Bristol Temple Meads is the main station serving Bristol and can be reached by direct trains from London Paddington. The ground itself is approximately 2 miles from Temple Meads and the city centre, so a relatively short train journey of about 5 minutes can be made from Temple Meads to Parson Street, from where the ground is approximately a 20-minute walk. Although this is a viable option, there are only 2 trains an hour servicing Parson Street and many can find them very busy. Your best option is probably to remain in the city centre and grab a taxi to the ground, which costs approximately £8.

Getting to the ground – Bus

The ABus faresaver runs from Brislington approximately one hour before kick-off. Stops at all stops on Bath Road, Temple Gate [for Temple Meads Station], Temple Way, Old Market [Bond Street], Haymarket, Centre [St Augustine’s Parade], Anchor Road and Hotwells Road. Fares are £2 single or return. Concessionary card holders travel free.

Mindful that many fans will have chosen the ‘Plus Bus’ option when purchasing their rail tickets, bus service numbers 24 and 25 operate from Horfield, Bristol city centre and through to Ashton Vale. The closest stops to Ashton Gate stadium are Frayne Road, Bath Street and Durnford Street, all less than five minutes walk from the stadium.

Getting to the ground – Car

Parking at Ashton Gate has recently become far more difficult, parking in the stadium is restricted to permit holders only and many of the surrounding streets have been changed to double yellows. There is the Bedminster Cricket club on Clanage Road (A369) offers parking at a cost of £5 per car and is about a 10 minute walk from the ground but this can be very busy. The only other alternative is to look carefully for on street parking where single yellows are still in force.

Where to drink

If travelling in by train then your best option as usual is to remain in the city centre where there are a number of options. ‘The Knights Templar’ pub is a 2-minute walk straight ahead out of the station and is the local Wetherspoons. If you fancy a more scenic drink then ‘The Cottage’ in Baltic Wharf is a friendly mixed pub located on the riverside. Be wary of pubs near to the ground, many of them are home fans only and should be avoided by visiting fans. Locals often direct away fans to the Tobacco House bar, which is a 5-minute walk from the road behind the away end next door to an Aldi store. Alongside the ‘Tobacco Factory’ bar, for those who do not fancy a trip in to the city centre, the Bedminster Cricket Club which is away-friendly and located a 15-minute walk from Ashton Gate.

As befits a large city port, Bristol has no shortage of CAMRA-rated and micro-brewery pubs. Thankfully, The Guardian has reviewed the craft beer outlets and listed their 10 favourites:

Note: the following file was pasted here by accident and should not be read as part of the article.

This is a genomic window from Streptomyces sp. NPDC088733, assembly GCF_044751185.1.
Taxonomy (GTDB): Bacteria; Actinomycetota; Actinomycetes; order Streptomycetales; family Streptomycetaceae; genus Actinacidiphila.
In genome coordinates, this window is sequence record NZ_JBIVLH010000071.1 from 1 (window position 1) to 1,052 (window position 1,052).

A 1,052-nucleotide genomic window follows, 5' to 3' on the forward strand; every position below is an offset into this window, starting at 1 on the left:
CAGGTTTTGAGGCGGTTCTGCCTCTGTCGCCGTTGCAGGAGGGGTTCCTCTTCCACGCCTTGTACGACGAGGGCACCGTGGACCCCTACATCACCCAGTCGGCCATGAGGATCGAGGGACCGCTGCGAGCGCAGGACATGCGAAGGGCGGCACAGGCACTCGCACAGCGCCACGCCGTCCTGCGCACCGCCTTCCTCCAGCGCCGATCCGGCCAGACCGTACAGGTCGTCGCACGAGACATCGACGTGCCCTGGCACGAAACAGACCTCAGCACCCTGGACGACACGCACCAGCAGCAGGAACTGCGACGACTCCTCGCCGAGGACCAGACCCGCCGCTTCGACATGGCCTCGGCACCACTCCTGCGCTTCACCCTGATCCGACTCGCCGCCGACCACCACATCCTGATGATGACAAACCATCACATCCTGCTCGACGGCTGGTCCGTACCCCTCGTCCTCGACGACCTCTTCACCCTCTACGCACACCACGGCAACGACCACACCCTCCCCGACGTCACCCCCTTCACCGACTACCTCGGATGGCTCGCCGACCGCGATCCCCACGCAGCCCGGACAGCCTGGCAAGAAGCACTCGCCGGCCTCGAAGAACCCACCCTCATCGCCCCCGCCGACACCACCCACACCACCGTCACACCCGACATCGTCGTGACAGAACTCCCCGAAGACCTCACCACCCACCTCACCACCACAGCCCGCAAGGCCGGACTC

A further 5 are recommended by Bristol CAMRA:

Robin Hood (56, St Michael's Hill):

The Gryphon (41, Colston Street):

Quinton House (2, Park Place):

The Sugar Loaf (51, St. Marks Rd, Easton):

Bag O Nails (141, St Georges Road, Hotwells):

Culinary Bristol

Although hailing from Cardiff, Clarks has three outlets in Bristol: 2, Haymarket Walk; 114A Church Road and 259 North Street. The beef and potato pie is highly rated, as is their meat and vegetable pie.

Equally well thought of is Pieminister, who operate from 24 Stokes Croft, and Corn Street, Corn Exchange, and offer seven types of pie and another three ‘open top’ varieties, with their steak and ale pie scoring heavily with the experts.

Since it’s known that a few fans will be making a weekend out of the trip to the West Country, we’d recommend investigating:

Leisure Café (58 Stapleton Road) for Sudanese, Ethiopian and Eritrean cuisine.

Senegambian (406 Stapleton Road) for a variety of West African dishes.

Shiraz Restaurant (275 Hotwell Road, Clifton) for Persian cuisine

For those of us who simply cannot countenance an away trip without a large doner and the possibility of nuclear-powered chili sauce, The Kebab House (6 St Michaels Hill) and Antalya Kebab (3 Marsh Lane) for, respectively, Greek Cypriot and Turkish grills.

Cultural Bristol

Located on Queens Road just off Park Street, only a five to ten minute walk from the city centre is the Bristol Museum & Art Gallery (10.00-18.00 on Saturdays).

It’s three floors of just about everything, including Egyptology, natural history, glassware, ceramics and fine art. Somewhat appropriately timed with Fulham’s visit on 31st. inst., and as part of their ‘Death: the human experience’ exhibition, is their celebration of “Dia de los Muertos’, the Mexican ‘Day of the Dead’.

Despite Bristol’s long, varied and successful maritime history, there is no maritime museum as such, although the ‘M-Shed’ on Princes Wharf, Wapping Road, has working exhibits and displays on the development of the city.